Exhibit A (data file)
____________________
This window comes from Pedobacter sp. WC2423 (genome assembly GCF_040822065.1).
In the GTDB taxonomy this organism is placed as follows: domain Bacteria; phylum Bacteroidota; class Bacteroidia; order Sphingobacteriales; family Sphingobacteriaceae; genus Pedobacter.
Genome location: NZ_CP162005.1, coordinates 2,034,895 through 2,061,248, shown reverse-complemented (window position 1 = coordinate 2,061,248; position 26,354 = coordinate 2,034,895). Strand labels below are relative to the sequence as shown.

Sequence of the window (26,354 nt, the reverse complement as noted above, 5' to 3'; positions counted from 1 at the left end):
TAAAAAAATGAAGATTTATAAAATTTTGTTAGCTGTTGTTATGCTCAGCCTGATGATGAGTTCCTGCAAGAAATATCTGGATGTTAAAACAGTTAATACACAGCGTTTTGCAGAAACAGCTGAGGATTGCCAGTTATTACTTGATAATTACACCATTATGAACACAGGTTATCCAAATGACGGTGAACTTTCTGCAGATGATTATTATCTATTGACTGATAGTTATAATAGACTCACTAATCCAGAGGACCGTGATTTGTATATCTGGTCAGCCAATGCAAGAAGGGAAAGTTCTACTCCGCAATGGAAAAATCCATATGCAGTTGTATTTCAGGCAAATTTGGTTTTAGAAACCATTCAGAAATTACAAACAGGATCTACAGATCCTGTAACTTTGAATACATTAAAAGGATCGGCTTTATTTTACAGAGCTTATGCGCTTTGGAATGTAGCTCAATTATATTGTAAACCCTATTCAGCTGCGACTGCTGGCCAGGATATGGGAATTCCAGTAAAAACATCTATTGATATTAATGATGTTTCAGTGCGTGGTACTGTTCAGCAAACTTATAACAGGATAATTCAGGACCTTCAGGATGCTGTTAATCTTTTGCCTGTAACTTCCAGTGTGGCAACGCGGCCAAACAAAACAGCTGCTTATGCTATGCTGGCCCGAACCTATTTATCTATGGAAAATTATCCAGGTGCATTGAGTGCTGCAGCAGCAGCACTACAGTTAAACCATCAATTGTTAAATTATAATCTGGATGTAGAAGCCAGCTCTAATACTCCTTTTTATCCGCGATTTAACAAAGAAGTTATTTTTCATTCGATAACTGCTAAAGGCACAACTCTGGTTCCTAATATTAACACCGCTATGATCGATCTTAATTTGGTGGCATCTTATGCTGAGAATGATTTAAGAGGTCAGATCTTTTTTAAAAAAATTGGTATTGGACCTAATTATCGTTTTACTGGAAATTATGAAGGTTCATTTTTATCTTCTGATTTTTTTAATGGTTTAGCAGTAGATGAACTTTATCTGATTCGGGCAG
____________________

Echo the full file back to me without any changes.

This window comes from Pedobacter sp. WC2423 (genome assembly GCF_040822065.1).
In the GTDB taxonomy this organism is placed as follows: domain Bacteria; phylum Bacteroidota; class Bacteroidia; order Sphingobacteriales; family Sphingobacteriaceae; genus Pedobacter.
Genome location: NZ_CP162005.1, coordinates 2,034,895 through 2,061,248, shown reverse-complemented (window position 1 = coordinate 2,061,248; position 26,354 = coordinate 2,034,895). Strand labels below are relative to the sequence as shown.

Sequence of the window (26,354 nt, the reverse complement as noted above, 5' to 3'; positions counted from 1 at the left end):
TAAAAAAATGAAGATTTATAAAATTTTGTTAGCTGTTGTTATGCTCAGCCTGATGATGAGTTCCTGCAAGAAATATCTGGATGTTAAAACAGTTAATACACAGCGTTTTGCAGAAACAGCTGAGGATTGCCAGTTATTACTTGATAATTACACCATTATGAACACAGGTTATCCAAATGACGGTGAACTTTCTGCAGATGATTATTATCTATTGACTGATAGTTATAATAGACTCACTAATCCAGAGGACCGTGATTTGTATATCTGGTCAGCCAATGCAAGAAGGGAAAGTTCTACTCCGCAATGGAAAAATCCATATGCAGTTGTATTTCAGGCAAATTTGGTTTTAGAAACCATTCAGAAATTACAAACAGGATCTACAGATCCTGTAACTTTGAATACATTAAAAGGATCGGCTTTATTTTACAGAGCTTATGCGCTTTGGAATGTAGCTCAATTATATTGTAAACCCTATTCAGCTGCGACTGCTGGCCAGGATATGGGAATTCCAGTAAAAACATCTATTGATATTAATGATGTTTCAGTGCGTGGTACTGTTCAGCAAACTTATAACAGGATAATTCAGGACCTTCAGGATGCTGTTAATCTTTTGCCTGTAACTTCCAGTGTGGCAACGCGGCCAAACAAAACAGCTGCTTATGCTATGCTGGCCCGAACCTATTTATCTATGGAAAATTATCCAGGTGCATTGAGTGCTGCAGCAGCAGCACTACAGTTAAACCATCAATTGTTAAATTATAATCTGGATGTAGAAGCCAGCTCTAATACTCCTTTTTATCCGCGATTTAACAAAGAAGTTATTTTTCATTCGATAACTGCTAAAGGCACAACTCTGGTTCCTAATATTAACACCGCTATGATCGATCTTAATTTGGTGGCATCTTATGCTGAGAATGATTTAAGAGGTCAGATCTTTTTTAAAAAAATTGGTATTGGACCTAATTATCGTTTTACTGGAAATTATGAAGGTTCATTTTTATCTTCTGATTTTTTTAATGGTTTAGCAGTAGATGAACTTTATCTGATTCGGGCAG